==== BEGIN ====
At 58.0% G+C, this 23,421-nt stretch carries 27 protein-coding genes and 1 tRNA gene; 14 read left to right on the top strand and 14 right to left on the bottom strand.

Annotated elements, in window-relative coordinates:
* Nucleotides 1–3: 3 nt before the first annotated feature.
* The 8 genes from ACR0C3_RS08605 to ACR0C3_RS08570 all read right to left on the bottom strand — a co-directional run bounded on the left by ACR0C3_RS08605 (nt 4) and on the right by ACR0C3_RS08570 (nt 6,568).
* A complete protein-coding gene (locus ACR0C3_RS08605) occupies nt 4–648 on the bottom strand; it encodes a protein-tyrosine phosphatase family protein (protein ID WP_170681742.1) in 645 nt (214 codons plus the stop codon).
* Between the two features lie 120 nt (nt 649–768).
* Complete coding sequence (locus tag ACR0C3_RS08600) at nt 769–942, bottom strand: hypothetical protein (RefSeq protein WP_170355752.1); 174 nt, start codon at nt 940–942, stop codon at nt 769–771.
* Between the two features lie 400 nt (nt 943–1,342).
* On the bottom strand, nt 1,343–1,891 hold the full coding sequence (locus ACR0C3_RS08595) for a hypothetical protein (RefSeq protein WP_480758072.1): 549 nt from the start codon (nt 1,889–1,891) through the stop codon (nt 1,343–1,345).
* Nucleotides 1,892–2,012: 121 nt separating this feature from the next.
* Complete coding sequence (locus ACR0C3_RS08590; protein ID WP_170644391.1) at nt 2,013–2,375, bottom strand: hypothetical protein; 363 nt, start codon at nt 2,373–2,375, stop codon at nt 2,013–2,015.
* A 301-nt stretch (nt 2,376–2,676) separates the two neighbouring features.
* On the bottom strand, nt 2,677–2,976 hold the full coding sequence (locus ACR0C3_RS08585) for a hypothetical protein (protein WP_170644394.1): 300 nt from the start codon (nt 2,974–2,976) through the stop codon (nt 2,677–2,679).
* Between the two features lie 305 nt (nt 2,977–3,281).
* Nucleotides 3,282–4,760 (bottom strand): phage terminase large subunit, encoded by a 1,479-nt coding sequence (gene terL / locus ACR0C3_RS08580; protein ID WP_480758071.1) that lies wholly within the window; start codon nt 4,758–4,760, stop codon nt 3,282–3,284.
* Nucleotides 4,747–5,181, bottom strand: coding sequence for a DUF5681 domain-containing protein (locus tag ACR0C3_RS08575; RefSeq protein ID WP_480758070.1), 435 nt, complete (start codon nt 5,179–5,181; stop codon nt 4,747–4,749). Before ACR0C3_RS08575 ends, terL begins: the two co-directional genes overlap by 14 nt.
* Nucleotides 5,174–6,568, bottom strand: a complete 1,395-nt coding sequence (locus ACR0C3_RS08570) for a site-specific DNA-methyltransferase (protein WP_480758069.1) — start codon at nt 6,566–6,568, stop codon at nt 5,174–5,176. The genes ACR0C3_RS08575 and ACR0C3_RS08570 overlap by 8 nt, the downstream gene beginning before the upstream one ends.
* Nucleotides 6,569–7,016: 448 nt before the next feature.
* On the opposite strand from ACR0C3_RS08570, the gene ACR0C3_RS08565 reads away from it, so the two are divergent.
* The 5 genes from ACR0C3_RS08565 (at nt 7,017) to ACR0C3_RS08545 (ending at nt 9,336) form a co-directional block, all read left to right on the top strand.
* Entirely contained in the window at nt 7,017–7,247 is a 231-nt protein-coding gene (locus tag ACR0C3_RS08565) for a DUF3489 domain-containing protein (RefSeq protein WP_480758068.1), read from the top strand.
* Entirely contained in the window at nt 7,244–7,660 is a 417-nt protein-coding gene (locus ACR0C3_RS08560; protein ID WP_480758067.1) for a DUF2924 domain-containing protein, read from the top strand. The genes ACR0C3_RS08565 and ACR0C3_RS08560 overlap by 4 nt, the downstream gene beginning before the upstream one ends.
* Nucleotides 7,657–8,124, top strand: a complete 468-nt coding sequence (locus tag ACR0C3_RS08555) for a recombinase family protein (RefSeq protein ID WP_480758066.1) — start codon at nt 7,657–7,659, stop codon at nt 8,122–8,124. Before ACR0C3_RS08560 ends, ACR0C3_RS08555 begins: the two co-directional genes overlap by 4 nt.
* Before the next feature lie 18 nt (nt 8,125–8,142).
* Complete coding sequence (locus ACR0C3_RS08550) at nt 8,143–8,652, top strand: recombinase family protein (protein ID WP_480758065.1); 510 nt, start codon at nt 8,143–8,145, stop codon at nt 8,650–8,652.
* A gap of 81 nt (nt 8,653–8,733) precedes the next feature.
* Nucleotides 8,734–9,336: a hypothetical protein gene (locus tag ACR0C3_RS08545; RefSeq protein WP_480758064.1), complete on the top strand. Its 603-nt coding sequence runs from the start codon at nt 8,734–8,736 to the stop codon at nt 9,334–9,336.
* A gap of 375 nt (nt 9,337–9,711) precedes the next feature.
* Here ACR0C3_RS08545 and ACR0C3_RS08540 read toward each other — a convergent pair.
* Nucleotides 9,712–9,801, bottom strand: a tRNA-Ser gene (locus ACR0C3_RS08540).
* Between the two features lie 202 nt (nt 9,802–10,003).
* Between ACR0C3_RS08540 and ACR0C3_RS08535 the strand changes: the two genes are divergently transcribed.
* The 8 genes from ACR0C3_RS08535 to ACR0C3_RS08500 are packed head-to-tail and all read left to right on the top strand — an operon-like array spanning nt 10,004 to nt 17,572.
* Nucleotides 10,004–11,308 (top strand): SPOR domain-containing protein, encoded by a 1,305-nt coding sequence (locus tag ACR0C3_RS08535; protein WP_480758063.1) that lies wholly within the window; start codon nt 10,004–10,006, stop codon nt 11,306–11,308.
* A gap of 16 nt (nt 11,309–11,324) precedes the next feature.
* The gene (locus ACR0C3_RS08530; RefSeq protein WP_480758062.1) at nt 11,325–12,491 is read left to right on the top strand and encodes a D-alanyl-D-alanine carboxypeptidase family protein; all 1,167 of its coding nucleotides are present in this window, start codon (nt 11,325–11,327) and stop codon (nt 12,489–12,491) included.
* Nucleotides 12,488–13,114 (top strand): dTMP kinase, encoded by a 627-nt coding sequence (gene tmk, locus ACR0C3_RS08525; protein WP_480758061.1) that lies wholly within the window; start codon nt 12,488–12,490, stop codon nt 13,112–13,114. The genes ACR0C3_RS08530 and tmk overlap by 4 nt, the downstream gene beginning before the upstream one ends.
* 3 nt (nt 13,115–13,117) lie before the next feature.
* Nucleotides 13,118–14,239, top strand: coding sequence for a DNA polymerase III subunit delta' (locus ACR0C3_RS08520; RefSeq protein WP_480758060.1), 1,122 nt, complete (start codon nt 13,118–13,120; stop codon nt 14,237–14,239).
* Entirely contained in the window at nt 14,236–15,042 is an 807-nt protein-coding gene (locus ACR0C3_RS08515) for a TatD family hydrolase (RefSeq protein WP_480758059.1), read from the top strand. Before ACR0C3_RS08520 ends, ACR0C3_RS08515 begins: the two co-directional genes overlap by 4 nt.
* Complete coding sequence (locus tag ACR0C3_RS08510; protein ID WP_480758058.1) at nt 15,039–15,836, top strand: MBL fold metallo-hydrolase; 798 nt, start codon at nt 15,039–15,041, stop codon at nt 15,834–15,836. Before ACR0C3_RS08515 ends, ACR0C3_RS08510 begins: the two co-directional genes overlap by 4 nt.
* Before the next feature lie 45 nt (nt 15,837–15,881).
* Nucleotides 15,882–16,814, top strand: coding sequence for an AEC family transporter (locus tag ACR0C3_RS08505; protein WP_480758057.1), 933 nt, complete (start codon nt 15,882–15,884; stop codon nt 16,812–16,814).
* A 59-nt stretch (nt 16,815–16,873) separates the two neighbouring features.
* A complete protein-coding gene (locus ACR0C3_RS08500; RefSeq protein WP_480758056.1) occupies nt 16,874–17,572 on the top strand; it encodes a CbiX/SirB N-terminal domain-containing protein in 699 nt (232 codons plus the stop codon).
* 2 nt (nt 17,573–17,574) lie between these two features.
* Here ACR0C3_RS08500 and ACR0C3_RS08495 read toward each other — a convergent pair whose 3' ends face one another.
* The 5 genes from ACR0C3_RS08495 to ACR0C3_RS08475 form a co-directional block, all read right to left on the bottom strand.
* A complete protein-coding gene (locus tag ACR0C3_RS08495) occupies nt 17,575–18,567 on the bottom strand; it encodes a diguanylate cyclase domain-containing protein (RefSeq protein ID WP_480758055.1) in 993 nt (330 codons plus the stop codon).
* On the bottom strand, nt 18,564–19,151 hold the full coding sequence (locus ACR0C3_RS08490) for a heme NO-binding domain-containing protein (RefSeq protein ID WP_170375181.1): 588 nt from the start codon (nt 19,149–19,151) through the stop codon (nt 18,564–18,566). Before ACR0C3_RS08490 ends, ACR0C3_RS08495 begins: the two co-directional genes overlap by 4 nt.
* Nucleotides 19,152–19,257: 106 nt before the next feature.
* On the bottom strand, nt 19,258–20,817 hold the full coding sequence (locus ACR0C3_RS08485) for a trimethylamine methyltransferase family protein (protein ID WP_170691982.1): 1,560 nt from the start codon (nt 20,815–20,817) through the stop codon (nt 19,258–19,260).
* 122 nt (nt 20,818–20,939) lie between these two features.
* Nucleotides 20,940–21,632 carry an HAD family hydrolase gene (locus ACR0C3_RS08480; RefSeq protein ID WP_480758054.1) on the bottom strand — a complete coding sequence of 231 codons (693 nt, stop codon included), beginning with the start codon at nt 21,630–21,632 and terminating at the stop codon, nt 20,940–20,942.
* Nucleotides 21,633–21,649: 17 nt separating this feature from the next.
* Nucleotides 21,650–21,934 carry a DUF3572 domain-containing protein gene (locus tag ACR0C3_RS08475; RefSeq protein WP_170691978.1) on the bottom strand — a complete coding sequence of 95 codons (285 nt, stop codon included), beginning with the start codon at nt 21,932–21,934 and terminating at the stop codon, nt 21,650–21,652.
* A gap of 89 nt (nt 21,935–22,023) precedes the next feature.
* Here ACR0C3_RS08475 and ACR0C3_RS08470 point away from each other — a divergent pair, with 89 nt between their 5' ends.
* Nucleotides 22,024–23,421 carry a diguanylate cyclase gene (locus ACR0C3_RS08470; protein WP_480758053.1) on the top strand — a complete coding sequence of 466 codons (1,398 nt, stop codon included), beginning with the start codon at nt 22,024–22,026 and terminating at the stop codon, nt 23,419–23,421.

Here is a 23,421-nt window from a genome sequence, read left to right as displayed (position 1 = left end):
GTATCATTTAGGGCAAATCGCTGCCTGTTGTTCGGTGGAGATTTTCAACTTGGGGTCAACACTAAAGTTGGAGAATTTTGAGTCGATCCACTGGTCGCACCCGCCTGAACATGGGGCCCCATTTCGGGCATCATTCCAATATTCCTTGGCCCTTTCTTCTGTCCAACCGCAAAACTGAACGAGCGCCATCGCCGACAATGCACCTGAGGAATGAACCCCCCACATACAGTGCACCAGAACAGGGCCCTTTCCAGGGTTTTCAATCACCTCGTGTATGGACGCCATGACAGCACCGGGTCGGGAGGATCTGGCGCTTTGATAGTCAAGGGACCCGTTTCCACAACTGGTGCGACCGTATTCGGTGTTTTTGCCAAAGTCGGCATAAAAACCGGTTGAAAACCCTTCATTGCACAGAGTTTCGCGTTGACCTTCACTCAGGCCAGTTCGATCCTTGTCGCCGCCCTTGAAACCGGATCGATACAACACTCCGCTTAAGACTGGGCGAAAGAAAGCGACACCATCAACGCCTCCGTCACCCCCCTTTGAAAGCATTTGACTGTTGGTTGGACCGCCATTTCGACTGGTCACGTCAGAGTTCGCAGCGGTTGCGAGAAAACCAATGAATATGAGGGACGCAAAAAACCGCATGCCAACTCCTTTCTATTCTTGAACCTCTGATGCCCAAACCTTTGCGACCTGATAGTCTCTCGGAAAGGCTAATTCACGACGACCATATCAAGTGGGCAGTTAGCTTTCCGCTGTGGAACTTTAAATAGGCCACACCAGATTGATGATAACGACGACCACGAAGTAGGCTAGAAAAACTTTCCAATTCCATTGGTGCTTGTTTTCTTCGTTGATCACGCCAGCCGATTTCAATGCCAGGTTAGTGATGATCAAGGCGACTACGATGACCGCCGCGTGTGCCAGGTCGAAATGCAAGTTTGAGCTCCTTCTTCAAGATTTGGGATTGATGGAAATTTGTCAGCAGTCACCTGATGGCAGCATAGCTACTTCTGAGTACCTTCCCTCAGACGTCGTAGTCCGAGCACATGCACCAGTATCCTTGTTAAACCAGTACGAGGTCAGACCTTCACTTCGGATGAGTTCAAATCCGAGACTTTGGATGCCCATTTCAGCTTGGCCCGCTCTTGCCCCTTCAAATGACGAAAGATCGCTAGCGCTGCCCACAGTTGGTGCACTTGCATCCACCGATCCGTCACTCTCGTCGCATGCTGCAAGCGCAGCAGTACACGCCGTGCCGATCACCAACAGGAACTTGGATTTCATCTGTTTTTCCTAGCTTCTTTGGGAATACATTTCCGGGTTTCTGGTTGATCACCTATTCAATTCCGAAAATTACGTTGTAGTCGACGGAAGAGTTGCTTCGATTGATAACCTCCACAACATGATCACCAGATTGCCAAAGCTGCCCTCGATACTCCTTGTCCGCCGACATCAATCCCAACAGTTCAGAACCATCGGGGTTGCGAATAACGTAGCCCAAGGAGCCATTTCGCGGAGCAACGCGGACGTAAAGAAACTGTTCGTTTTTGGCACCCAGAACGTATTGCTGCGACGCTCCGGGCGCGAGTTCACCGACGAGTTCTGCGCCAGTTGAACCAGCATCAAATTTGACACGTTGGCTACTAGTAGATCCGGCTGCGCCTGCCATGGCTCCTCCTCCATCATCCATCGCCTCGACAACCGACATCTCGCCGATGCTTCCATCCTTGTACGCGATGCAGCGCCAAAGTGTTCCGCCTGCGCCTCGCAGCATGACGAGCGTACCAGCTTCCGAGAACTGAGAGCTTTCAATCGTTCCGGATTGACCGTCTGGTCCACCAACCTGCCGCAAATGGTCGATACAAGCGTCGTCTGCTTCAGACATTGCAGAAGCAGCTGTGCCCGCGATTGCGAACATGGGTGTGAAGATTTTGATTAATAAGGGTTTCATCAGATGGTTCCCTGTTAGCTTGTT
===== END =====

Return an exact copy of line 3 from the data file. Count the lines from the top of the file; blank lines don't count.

* Nucleotides 1–3: 3 nt before the first annotated feature.